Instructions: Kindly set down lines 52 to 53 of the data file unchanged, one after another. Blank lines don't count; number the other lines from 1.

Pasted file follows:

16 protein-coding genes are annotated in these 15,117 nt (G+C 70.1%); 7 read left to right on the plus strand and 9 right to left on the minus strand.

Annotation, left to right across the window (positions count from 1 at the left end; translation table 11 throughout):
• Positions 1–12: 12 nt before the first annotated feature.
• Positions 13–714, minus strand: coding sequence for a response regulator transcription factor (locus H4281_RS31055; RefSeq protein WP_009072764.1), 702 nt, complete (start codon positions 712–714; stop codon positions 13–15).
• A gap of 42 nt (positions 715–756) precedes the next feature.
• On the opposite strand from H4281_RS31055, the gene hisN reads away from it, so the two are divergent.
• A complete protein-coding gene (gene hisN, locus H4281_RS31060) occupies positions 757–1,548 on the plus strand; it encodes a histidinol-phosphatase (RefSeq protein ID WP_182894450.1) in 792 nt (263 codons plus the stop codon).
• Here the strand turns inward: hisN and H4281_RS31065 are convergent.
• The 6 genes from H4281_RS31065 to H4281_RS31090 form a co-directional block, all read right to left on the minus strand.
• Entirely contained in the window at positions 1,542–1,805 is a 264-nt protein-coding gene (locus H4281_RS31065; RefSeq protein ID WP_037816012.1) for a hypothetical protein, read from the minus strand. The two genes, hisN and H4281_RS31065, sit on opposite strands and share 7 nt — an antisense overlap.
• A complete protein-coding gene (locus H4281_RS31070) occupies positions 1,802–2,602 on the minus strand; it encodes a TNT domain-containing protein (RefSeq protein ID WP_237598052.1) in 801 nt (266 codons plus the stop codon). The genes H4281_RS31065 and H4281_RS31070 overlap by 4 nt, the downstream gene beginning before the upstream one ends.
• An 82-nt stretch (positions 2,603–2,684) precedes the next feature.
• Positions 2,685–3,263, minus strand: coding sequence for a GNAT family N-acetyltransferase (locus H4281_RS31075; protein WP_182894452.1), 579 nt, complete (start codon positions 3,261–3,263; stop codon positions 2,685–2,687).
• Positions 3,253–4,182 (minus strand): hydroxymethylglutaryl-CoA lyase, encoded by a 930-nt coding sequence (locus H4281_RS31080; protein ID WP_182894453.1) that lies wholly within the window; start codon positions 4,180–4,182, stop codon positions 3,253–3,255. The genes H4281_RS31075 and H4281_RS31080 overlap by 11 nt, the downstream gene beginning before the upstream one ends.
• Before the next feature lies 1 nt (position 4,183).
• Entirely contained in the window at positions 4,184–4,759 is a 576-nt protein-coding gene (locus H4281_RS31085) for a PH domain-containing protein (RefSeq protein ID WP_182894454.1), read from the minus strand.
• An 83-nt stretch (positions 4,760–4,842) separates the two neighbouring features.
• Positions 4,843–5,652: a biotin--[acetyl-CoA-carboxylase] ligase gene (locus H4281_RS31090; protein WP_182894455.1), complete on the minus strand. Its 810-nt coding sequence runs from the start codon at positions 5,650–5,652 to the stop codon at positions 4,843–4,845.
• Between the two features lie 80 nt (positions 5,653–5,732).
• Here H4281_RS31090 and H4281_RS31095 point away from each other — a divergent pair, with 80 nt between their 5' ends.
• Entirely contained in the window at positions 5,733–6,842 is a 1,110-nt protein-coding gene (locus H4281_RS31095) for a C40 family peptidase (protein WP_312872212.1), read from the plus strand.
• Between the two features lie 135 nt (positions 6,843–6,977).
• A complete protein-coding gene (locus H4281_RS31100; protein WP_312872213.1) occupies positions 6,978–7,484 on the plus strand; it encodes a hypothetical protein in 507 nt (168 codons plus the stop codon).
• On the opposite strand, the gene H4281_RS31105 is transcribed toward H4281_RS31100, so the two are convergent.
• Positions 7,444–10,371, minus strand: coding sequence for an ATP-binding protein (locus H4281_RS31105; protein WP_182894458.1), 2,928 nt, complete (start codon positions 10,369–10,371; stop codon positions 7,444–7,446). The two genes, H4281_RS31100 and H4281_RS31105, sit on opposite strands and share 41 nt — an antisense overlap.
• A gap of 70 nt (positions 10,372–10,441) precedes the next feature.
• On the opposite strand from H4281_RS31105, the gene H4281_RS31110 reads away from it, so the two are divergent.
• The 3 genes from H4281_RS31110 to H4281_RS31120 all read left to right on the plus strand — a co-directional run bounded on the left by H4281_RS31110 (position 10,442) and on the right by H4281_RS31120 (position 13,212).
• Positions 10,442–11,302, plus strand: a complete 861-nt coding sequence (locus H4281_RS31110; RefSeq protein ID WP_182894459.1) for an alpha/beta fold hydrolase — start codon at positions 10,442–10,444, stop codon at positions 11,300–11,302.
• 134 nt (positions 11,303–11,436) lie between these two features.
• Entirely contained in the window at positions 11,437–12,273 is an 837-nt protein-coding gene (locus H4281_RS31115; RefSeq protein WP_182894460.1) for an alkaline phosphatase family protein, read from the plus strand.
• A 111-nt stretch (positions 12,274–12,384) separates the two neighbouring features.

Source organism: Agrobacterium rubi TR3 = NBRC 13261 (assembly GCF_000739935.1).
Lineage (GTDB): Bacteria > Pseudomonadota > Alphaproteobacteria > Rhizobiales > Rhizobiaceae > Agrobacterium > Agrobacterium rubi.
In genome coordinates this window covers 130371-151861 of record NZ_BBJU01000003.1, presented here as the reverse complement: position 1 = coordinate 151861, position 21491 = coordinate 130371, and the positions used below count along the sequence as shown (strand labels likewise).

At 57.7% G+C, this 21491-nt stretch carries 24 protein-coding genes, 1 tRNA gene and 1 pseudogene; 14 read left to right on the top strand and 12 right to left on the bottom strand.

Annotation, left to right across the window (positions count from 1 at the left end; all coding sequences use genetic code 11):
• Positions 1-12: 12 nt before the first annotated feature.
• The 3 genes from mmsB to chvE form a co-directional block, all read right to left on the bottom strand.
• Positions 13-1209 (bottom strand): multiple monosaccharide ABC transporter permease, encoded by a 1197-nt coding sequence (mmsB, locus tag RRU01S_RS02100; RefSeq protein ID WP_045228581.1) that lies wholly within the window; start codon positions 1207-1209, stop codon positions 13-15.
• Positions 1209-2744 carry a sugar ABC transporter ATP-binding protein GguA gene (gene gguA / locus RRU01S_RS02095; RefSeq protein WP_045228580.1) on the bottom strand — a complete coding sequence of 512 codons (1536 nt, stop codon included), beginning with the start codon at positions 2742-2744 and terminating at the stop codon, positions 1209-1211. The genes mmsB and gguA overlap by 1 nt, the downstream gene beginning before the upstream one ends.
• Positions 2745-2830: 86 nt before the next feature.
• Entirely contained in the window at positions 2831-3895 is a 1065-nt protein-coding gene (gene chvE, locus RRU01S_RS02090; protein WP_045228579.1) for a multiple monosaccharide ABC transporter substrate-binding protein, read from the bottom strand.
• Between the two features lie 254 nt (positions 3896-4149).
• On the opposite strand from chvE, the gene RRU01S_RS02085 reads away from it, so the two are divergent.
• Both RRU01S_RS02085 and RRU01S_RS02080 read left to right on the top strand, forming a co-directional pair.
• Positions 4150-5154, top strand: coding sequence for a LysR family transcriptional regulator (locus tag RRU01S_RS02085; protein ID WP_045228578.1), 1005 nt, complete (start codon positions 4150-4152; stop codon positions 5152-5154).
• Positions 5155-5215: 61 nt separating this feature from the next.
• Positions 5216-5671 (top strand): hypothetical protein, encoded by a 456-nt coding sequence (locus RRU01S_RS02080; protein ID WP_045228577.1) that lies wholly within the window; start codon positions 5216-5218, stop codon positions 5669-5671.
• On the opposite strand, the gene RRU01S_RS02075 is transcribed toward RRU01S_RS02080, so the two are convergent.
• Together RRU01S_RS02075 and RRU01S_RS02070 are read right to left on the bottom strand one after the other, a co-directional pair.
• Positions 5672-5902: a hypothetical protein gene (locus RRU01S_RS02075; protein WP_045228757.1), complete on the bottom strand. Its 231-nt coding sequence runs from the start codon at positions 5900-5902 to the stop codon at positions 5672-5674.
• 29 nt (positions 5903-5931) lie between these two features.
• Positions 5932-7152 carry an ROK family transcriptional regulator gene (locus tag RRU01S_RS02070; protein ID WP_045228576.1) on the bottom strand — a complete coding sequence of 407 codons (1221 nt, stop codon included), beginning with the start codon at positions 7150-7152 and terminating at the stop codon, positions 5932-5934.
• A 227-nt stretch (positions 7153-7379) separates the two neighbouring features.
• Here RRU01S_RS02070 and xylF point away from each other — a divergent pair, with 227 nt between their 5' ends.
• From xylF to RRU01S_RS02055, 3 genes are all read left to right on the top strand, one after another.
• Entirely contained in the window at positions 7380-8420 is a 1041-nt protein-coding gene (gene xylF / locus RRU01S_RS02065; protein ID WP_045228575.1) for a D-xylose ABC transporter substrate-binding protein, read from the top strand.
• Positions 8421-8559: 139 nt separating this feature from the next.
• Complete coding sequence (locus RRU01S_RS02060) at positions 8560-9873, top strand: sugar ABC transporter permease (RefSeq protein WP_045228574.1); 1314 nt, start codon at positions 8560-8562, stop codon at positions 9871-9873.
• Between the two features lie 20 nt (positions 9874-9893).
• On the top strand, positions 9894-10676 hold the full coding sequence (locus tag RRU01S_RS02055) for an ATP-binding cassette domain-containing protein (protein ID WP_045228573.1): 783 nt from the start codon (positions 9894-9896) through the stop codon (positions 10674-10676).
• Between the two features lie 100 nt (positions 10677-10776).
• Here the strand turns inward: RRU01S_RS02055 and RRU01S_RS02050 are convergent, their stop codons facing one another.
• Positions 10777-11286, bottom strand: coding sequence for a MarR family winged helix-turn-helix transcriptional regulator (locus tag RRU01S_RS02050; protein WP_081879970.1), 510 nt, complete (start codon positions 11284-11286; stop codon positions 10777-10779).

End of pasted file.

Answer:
• Positions 5672-5902: a hypothetical protein gene (locus RRU01S_RS02075; protein WP_045228757.1), complete on the bottom strand. Its 231-nt coding sequence runs from the start codon at positions 5900-5902 to the stop codon at positions 5672-5674.
• 29 nt (positions 5903-5931) lie between these two features.